As with fashion, the interior design industry also offers up the latest on colour trends. This is initially helpful in a way, as it can be a useful way to navigate all that there is, for people who want to avoid being ‘off brief’.

When you scratch the surface, though, information on colour trends is just a small part of the content that is available to inspire you. If you had the choice, why would you do what everyone else is doing? I generally find that after the first raft of info on trends, I tend to look past them, and don’t look back. For those that care (more of us these day) it’s a bit mainstream, adenine. It serves as something which repels rather than attracts.

It’s incredibly easy to both find and implement information on colour trends and see examples of what people are doing with them. And for those generating this info, there is of course sometimes a pure business goal behind it of selling fashionable products to those who want to be fashionable. No harm in that for those that want it. It’s clearly a complex process, that of predicting trends, telling people about them, creating the products, retailing and finally buying and using them.

Creating a home you love is more about finding a style and overall colour scheme which lasts for a comfortably long time, as opposed to a season. A colour scheme that suits you, the building, the environment that surrounds it, what you do in it, the things you have already, the budget you have to redesign it, the climate and access to purchasing items. A whole of factors more impactful that just trends.

Last year purple was predicted to be the next big thing in the interior world. It didn’t fully take off and maybe this was because it’s a less popular colour to decorate homes with. There’s probably a reason that more people have white walls than purple walls. Similarly there’s been a lot of focus on a millennial pink, mint green and bronze combination. It’s a nice combination but now that it’s so ubiquitous that it has lost something. A newer big trend is for mustard, which will no doubt work for lots of people. But it’s probably also a bit marmite. I’m not a fan so probably won’t be using that in any projects unless they declare a love for it.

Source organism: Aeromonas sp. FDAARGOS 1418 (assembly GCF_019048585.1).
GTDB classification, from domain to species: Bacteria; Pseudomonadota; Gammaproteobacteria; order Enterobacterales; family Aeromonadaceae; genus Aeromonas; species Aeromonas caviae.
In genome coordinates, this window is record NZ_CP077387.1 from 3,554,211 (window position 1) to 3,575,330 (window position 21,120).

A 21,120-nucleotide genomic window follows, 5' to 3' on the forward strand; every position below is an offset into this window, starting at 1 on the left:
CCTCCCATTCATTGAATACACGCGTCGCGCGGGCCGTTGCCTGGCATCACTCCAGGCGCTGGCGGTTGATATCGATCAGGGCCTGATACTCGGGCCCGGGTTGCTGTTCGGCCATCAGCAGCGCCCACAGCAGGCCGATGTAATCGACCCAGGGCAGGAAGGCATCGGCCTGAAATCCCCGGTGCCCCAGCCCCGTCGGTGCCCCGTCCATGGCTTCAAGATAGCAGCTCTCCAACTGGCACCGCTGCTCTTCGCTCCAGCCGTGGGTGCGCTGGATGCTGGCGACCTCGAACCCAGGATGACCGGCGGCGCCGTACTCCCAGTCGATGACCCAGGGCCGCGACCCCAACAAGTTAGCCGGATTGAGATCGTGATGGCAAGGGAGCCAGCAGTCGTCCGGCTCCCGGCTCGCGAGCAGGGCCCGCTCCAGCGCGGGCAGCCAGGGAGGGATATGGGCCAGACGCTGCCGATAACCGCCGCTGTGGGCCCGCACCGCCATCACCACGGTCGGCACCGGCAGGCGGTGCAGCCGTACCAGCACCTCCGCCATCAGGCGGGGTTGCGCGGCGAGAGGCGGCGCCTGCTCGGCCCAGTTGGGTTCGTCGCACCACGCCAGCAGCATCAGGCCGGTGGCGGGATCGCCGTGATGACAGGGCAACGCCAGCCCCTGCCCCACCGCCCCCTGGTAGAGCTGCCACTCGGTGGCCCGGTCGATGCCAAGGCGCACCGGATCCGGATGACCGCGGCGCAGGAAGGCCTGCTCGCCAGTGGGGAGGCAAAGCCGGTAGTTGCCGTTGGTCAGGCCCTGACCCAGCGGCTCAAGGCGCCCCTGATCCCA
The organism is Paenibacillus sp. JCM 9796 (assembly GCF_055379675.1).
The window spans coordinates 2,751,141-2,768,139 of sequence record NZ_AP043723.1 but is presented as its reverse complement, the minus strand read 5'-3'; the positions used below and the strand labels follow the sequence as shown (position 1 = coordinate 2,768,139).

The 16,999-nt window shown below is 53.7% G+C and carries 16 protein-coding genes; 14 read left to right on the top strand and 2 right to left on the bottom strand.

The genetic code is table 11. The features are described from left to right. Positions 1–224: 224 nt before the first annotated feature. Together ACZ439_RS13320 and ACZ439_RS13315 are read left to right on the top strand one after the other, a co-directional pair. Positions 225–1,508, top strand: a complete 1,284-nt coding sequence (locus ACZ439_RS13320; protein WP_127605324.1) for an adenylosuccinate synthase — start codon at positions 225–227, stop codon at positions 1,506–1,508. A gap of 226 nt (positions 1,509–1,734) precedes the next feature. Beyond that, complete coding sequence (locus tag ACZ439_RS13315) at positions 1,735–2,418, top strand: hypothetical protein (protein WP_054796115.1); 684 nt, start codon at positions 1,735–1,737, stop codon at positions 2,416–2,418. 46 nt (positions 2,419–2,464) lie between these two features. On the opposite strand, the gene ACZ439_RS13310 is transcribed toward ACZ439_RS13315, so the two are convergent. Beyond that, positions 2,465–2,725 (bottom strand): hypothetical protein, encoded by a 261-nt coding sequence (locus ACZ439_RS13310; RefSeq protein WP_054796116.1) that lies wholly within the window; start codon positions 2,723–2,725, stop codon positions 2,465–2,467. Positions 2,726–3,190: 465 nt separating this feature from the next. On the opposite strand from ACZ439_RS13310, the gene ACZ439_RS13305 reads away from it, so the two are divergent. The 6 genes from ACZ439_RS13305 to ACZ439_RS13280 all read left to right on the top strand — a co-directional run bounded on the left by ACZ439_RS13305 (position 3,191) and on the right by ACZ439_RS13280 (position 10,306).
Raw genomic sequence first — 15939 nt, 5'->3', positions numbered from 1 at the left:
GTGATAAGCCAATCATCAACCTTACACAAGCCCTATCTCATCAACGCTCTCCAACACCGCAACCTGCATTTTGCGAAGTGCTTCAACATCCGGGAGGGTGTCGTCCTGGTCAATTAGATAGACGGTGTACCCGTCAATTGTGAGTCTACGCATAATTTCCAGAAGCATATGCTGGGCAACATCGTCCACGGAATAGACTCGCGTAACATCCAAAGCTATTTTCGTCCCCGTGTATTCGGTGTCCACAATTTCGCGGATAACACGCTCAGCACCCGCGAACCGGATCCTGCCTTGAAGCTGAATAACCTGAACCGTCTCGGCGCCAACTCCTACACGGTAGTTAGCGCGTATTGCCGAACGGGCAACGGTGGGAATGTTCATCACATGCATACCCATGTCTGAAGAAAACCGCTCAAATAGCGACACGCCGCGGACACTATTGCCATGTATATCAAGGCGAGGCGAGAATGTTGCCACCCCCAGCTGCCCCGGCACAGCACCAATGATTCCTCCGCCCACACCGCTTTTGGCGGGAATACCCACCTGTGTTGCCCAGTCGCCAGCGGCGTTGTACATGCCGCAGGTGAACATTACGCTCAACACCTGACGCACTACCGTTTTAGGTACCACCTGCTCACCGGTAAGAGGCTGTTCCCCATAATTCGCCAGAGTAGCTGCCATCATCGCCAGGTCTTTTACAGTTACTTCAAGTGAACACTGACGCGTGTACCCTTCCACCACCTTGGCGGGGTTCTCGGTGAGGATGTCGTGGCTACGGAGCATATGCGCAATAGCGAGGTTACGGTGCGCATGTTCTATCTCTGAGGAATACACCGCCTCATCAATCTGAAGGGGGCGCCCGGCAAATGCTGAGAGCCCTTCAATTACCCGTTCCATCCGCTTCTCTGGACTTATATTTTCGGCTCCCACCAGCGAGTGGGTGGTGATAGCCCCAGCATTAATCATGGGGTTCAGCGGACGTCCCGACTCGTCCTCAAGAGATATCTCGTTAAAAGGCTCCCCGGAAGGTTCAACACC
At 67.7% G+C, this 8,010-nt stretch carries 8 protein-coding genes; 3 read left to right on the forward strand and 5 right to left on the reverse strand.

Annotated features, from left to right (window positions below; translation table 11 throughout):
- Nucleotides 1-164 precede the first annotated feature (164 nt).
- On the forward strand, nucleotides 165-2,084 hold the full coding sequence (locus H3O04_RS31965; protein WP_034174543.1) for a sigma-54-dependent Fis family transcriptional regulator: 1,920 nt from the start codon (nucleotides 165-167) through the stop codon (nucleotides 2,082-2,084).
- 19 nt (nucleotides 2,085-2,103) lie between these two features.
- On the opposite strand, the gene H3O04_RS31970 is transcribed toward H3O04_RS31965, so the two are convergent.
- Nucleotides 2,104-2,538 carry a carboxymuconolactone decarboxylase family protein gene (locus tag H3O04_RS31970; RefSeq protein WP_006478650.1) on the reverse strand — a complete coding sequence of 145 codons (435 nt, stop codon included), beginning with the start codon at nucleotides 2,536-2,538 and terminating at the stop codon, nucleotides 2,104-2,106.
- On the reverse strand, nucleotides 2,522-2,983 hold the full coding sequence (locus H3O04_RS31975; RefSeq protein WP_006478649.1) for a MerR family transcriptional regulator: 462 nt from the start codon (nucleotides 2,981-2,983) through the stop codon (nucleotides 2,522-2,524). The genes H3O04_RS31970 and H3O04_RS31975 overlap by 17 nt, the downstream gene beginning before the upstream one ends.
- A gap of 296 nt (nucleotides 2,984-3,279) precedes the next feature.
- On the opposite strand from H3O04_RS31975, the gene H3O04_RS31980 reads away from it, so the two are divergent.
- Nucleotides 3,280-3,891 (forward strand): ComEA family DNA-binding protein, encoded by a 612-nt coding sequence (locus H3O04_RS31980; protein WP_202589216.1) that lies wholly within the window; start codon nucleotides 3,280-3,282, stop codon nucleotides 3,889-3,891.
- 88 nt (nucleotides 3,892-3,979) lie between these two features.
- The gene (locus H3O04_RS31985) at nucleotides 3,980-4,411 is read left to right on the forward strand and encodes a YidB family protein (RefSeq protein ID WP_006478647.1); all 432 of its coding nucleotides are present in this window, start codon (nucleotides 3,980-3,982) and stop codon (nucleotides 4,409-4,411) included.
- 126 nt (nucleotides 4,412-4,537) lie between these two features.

So it’s about working out which colours you actually like, working out what goes with those colours, and building out from there. A great app Adobe Kuler will help you create colour schemes if not sure and is fun to play with. It’s a very personal thing, I love cool colours and blues, but also deep red… though more of a cherry red rather than a tomato red. See it’s bonkers isn’t it? A really specific thing and important to tune into and when you start looking into it it can be hard to stop, which is part of the fun..

We would always say, enjoy the trends, use them as one of many sources of influences that appeal to you, and then stand well back.